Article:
“Still, the newest study of the Arctic ice cap - finding that it faded this summer to its smallest size ever recorded - is beginning to make Mr. Broe look like a visionary for buying this derelict Hudson Bay port from the Canadian government in 1997. Especially at the price he paid: about $7.
By Mr. Broe's calculations, Churchill could bring in as much as $100 million a year as a port on Arctic shipping lanes shorter by thousands of miles than routes to the south, and traffic would only increase as the retreat of ice in the region clears the way for a longer shipping season.
With major companies and nations large and small adopting similar logic, the Arctic is undergoing nothing less than a great rush for virgin territory and natural resources worth hundreds of billions of dollars.”
It seems the scramble is on as the five countries bordering the Arctic Ocean, Russia, Canada, Denmark, Norway and the United States, jockey for ownership of newly “ice-feed” resources. Other countries like India and China are maintaining an interest in developments too. This State Department meeting possibly sums up the situation:
“In January, the State Department's Bureau of Intelligence and Research held a closed two-day meeting to hear from experts on the implications of a warming, opening Arctic.
There are likely to be a number of foreign-policy issues that must be addressed by the United States and other nations" if the climate trends persist, said a summary of the meeting. "These issues include the availability and potential for exploitation of energy, fisheries and other resources; access to new sea routes; new claims under Law of the Sea; national security; and others."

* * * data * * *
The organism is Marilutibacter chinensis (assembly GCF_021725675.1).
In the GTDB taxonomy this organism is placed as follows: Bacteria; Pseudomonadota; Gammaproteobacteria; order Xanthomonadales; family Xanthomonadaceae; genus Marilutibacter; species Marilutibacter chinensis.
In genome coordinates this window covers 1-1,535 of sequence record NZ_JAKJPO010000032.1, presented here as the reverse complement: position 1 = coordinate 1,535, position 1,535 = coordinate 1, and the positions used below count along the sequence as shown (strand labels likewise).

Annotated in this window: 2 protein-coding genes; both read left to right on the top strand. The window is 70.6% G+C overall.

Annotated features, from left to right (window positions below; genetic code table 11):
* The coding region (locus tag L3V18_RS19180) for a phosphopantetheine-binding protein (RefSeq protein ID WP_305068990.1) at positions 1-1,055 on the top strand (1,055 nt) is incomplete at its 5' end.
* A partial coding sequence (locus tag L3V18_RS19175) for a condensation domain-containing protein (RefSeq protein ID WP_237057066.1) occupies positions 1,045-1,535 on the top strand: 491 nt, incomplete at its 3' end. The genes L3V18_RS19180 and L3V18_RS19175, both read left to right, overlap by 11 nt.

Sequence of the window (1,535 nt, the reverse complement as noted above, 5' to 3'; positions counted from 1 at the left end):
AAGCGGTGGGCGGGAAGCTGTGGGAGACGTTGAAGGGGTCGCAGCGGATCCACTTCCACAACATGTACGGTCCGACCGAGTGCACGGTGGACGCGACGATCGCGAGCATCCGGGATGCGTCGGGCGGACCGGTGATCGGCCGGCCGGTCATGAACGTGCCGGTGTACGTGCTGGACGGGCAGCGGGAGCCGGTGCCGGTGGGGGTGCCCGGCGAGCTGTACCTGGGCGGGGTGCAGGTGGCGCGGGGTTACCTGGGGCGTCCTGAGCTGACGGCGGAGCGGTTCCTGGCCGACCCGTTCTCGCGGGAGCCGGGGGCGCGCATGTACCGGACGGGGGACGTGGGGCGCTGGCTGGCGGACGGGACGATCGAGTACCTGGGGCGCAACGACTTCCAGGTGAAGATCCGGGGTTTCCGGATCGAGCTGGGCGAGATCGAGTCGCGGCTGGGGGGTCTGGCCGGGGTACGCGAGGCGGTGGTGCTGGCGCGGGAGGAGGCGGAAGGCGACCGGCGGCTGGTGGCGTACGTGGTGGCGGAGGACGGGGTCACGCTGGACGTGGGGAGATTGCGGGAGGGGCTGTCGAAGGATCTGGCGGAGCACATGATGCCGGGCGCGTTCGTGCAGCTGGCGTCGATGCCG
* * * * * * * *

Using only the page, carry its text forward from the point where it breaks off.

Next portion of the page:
It is the oil and Gas reserves that people are salivating for the most. Current economic logic argues that it is best to extract and burn them as quickly as possible so their gas emissions speed up the melting of the Arctic so new resources can be extracted… This is why I could never be an editorial cartoonist. Modern Economics is funny, disconnected and tragic beyond belief and I would struggle to be more absurd.
Of course there is the possibility this thermal tipping point might trip another tipping point such as closing down the Gulf stream that warms the European coast. Either way the impact will be devastating. None of this featured much in the headlines this week but then this was the week the new coalition Government for New Zealand Government was announced.
It is a litmus test of the Government’s awareness of the advent and impact of the Post Cheap Oil-Gas Age on our profoundly oil-addicted country and how this combines with the increased risk of epic climatic “events”. What does the line-up of the new cabinet reveal?
Scrolling down the cabinet pecking order. Scrolling. Scrolling… Ah there are the previous ministers of “energy” and climate issues, Trevor Mallard and Pete Hodgson, at 7 and 8. That’s interesting. The Minister of SOEs is now separate from the Minister of Energy…scrolling… scrolling… at number 18 we find an unknown person, David Parker: the new Minister of Energy, Minister of Transport, Attorney General and Minister Responsible for Climate Change Issues.
On the surface of it this would seem a screaming indictment of Government awareness of the threat to our economy from our oil-Gas addiction and extreme climate changes. It could well be.